A Brief History of Online Sales Tax

In 1992 the Supreme Court ruled in a case about mail order that a state could not charge sales tax on an out-of-state company unless that state had sufficient nexus within that state.  The gold standard since then has been a brick and mortar presence.  Companies with physical stores in a state charge sales tax on online purchases for that state while companies without physical stores do not.

In 2008, New York passed a first of its kind law that expanded the definition of nexus to include companies with affiliate ties to that state.  The statute stated that if a company received business through referrals from New York affiliates, then that company had sufficient presence within the state to be charged sales tax.  Since 2008, eight states have passed their own versions of New York’s law, Rhode Island, North Carolina, Colorado, Illinois, Arkansas, Hawaii, Connecticut and California.  For the most part in these states, e-retailers like Amazon have responded by discontinuing their affiliate programs rather than charging sales tax.

Currently Vermont, New Mexico, Massachusetts, Missouri and Minnesota are all considering affiliate tax bills of their own.  Meanwhile South Carolina and Texas have given Amazon in particular, the online retailer that has become somewhat of the flagship in this debate (they have sued to have the New York law declared unconstitutional and are sponsoring a ballot measure to repeal California’s law) special protections against sales tax to encourage the company to build facilities within their states and bring jobs.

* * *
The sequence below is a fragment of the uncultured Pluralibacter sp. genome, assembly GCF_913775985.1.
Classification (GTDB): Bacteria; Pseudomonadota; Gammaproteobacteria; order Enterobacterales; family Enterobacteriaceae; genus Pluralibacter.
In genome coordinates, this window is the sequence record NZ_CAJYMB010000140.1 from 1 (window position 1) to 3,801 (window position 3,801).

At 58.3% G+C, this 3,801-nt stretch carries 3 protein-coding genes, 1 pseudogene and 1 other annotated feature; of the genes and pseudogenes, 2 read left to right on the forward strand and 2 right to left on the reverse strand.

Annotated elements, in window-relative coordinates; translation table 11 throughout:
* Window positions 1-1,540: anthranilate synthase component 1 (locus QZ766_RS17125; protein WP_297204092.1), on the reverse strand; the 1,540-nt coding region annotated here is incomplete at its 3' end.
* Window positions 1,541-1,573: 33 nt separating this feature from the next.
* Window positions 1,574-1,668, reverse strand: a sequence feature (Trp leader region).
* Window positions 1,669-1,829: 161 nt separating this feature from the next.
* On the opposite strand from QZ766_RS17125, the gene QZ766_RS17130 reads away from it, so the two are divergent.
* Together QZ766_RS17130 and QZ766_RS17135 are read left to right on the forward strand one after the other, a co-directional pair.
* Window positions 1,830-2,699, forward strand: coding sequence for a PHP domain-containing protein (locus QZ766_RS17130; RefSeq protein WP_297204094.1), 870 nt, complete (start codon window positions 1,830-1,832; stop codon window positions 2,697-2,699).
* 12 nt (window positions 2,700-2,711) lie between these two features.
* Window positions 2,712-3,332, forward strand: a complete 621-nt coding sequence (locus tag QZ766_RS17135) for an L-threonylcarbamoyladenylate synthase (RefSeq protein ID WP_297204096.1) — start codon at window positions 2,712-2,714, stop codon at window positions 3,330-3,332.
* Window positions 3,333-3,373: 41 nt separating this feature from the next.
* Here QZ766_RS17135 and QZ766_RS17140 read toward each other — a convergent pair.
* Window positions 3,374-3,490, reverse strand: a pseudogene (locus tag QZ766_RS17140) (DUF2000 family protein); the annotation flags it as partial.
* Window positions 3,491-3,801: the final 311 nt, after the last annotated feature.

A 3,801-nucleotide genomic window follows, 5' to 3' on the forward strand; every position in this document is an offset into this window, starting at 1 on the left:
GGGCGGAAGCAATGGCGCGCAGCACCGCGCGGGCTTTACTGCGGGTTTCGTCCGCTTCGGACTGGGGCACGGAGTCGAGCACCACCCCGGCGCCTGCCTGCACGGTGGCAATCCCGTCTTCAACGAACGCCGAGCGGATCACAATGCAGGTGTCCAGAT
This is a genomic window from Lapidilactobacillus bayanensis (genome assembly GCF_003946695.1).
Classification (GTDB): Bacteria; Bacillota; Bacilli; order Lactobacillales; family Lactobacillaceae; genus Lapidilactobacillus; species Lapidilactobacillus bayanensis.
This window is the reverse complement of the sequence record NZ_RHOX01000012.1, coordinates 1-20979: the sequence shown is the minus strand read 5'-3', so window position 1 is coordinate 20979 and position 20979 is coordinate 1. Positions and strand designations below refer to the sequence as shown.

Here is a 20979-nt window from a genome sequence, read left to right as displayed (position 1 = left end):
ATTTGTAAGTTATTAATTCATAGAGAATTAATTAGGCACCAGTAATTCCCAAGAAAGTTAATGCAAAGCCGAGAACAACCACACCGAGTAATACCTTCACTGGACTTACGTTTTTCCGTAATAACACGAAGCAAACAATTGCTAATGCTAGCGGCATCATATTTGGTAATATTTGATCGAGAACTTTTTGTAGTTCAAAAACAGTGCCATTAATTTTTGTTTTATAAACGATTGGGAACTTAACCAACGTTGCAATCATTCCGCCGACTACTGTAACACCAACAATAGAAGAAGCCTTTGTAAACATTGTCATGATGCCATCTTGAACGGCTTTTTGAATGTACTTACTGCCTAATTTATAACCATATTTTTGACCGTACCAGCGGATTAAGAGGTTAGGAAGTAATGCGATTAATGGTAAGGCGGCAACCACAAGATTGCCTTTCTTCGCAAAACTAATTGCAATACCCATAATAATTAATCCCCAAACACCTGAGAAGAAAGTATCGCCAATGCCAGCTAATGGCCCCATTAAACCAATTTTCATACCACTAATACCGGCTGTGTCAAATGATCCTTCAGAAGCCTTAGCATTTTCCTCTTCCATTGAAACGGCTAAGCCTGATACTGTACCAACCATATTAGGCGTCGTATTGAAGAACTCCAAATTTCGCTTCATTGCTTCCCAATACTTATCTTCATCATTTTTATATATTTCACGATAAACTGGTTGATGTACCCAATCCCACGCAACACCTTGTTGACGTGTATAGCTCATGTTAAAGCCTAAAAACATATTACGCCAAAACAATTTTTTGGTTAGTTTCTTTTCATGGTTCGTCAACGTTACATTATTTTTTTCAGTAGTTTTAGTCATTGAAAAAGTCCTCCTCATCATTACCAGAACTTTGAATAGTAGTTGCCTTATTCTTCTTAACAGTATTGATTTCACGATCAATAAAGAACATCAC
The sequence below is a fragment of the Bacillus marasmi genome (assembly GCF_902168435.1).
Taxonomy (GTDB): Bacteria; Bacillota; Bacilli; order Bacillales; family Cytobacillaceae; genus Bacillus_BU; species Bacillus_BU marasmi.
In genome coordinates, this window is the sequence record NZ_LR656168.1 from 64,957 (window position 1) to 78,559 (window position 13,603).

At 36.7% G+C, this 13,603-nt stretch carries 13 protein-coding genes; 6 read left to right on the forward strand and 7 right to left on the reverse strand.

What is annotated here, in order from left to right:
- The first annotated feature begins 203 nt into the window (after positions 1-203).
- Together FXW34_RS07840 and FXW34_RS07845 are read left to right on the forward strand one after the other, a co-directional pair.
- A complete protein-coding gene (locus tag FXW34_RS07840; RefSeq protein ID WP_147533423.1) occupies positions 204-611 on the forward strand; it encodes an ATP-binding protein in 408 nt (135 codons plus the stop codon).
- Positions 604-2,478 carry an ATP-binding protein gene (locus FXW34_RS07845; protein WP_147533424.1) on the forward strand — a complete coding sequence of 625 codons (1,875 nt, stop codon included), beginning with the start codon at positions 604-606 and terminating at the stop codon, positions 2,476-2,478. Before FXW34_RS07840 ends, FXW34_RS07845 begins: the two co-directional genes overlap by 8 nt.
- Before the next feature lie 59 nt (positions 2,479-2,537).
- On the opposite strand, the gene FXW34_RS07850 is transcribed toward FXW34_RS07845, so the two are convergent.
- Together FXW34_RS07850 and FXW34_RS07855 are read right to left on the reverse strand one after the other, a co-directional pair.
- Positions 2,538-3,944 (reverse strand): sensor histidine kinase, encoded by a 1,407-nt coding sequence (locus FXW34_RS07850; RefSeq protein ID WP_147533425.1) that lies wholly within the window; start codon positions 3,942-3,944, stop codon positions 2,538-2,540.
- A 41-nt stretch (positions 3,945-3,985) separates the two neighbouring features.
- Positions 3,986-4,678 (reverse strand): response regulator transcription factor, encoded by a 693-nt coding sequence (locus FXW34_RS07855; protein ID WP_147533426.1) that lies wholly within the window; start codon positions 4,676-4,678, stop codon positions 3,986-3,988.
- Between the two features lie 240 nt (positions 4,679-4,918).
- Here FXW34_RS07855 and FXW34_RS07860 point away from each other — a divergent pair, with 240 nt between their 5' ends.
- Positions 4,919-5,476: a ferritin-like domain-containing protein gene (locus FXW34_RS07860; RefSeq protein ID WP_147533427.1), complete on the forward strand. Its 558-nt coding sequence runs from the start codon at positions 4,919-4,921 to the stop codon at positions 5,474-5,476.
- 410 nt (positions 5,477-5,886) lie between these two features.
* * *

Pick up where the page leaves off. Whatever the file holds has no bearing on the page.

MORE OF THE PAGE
The 1992 Supreme Court ruling left open the possibility for Congress to pass new laws, to set new rules for interstate commerce, thus allowing mail order and online retailers to be required to collect sales tax.  For several years now a proposal for this has waxed and waned in popularity and exposure, something called the Streamlined Sales Tax Agreement.  The idea is that states join the Agreement and agree to abide by some common rules for sales tax in exchange for the ability to collect sales tax on out of state retailers.  The biggest push in support for this measure has come most recently from Senator Dick Durbin (D-IL) who has introduced the Main Street Fairness Act into the Senate.  It would provide official Congressional support for the SSTA and would allow it to go into effect once 10 states approved it.

Perhaps most importantly, online retailers like Amazon and Overstock.com have put their support behind Senator Durbin’s initiative, arguing it is the fairest resolution to the current debate.

For more information on the affiliate tax, other sales or use tax issues, or for assistance with any tax law concern, contact Horowitz & Weinstein.

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